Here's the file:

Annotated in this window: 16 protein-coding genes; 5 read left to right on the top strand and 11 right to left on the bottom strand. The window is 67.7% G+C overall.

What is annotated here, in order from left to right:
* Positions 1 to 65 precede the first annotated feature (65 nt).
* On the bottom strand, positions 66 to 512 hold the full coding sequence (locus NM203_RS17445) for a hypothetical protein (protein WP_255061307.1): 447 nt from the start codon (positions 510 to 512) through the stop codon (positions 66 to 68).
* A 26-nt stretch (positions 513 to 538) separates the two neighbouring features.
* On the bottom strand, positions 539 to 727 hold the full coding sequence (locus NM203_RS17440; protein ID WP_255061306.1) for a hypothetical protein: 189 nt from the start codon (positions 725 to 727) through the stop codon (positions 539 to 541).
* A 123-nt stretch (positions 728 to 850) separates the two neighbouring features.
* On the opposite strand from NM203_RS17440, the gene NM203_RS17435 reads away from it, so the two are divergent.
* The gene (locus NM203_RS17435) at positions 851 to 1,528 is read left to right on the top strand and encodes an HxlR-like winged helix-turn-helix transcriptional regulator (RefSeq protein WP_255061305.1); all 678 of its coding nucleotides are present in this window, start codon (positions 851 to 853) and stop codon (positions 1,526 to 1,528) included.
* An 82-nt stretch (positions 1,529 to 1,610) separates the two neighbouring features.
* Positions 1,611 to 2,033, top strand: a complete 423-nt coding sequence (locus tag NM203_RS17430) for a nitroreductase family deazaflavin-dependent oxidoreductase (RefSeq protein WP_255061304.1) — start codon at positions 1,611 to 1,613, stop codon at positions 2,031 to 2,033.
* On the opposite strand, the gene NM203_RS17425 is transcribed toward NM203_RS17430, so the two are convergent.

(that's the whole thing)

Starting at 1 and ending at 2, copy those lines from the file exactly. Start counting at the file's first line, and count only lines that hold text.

Annotated in this window: 16 protein-coding genes; 5 read left to right on the top strand and 11 right to left on the bottom strand. The window is 67.7% G+C overall.

What is annotated here, in order from left to right: